The Implications of COVID-19 for Mental Health and how to cope with stress
Throughout the world, the public is being informed about the physical effects of COVID-19. For some, the symptoms will pass within days or weeks however for other, the effects can last for weeks or even months. This is called long COVID.
As medics around the world focus on understanding the clinical features and management of the outbreak, very little concern has been expressed over the effects on one’s mental health and how the pandemic has had a major effect on our lives. For many of us, the challenges caused by COVID-19 can be stressful and overwhelming. Rapid human-to-human transmission of the coronavirus resulted in the enforcement of social distancing and whilst this may prevent the spread of such virus, this can cause us to feel isolated and lonely, increasing both stress and anxiety for many individuals across the world. To overcome this, it is important that we learn how to cope with stress in a healthy way to prevent our mental health from deteriorating in the long term.
What are the symptoms of long COVID?
People with long COVID may often experience one or more of the followings symptoms:
- Difficulty sleeping
- Anxiety and depression
- Tightness or pain in the chest
- Joint or muscle pain
- Feeling sick, diarrhoea, stomach aches or loss of appetite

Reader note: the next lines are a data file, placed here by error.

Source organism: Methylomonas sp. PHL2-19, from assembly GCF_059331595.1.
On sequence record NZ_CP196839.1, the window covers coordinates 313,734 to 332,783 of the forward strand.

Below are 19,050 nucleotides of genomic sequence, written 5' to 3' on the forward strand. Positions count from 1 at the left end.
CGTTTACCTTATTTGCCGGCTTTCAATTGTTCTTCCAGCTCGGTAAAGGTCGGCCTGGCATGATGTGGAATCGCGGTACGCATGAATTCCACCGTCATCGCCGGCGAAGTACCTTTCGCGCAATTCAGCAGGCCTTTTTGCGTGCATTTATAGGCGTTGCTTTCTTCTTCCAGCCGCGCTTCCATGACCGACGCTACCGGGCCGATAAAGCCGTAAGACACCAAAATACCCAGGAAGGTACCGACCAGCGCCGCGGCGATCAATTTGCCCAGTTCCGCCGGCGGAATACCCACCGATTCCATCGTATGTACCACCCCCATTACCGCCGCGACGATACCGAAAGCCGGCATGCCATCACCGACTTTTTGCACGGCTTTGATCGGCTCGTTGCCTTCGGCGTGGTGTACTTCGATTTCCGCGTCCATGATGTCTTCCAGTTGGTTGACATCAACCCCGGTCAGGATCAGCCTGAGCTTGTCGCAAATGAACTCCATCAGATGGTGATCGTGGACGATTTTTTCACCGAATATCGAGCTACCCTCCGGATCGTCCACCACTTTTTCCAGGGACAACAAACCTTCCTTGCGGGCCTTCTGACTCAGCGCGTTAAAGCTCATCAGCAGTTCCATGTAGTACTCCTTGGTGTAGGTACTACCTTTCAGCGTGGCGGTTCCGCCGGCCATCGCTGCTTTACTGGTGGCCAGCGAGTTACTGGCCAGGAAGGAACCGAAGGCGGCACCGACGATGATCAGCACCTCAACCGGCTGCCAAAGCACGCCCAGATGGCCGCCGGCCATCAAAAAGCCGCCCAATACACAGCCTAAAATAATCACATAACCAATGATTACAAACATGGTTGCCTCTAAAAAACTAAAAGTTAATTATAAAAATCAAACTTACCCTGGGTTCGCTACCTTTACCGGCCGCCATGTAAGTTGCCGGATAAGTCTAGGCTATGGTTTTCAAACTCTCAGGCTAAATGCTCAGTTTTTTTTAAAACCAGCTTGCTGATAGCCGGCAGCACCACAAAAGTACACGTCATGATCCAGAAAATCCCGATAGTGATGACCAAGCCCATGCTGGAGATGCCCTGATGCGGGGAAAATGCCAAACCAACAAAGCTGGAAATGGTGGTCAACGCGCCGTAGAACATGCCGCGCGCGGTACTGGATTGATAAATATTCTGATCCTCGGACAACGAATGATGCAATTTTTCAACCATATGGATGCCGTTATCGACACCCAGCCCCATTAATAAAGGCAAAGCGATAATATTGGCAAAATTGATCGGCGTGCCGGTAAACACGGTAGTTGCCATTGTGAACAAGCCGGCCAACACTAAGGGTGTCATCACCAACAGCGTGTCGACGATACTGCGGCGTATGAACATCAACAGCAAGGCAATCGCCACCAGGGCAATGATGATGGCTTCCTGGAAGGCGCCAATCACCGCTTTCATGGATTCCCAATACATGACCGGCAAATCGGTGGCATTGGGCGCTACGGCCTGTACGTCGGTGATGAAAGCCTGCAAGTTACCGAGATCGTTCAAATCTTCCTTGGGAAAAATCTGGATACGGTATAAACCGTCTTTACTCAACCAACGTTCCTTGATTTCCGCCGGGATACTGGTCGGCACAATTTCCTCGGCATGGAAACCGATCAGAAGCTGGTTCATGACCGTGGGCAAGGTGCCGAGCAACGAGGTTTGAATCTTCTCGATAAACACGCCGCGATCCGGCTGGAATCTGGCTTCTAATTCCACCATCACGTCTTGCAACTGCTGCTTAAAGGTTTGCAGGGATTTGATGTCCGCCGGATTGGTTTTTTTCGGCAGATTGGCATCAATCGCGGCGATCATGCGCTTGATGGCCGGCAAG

- A high temperature, cough, headaches or sore throat
- Heart palpitations
- Problems with memory or concentration
Healthy ways to cope with stress
It is important during this tough time to take care of your mind as well as your body and implement self-care strategies to keep you on top of your mental health.
Keeping up with your daily routines
Your daily routine may be affected by the coronavirus in different ways but it is important to ensure your daily structure remains in place. It is important to pay attention to your own needs and feelings, especially during times of stress. For example, you could:
- Exercise regularly
- Keep your regular sleep routines
- Maintain a balanced diet
- Read a book
- Utilise online exercise or yoga classes
- Avoid excessive use of alcohol and drugs
Stay connected to family and others
Although COVID may limit our face to face contact with others, there are plentiful other ways to keep in touch with those we love to build support and strengthen our relationships. For example:
- Social media
- Video calls
- Phone and text messages
Helping others cope
Taking care of others is just as important as taking care of our own mental health. During times of social distancing, it is important to still stay connected to our family and friends and helping them cope with stress through phone calls and video chats so they also feel less isolated.
Talk about your worries
It is normal to feel worried, scared or even helpless during the global pandemic. It is essential that you talk about your concerns with others or get further help and support when you feel you need it.
Talking about your feelings is not a sign of weakness but a way to take charge of your wellbeing. Talking can be a way to cope with a problem you’ve been carrying around in your mind and help you feel more supported and less alone.
If you are dealing with mental health problems during COVID-19, just remember you are not alone. Getting help can help build your resilience and help you cope better with anxiety and stress in the long term. All it takes is the first step.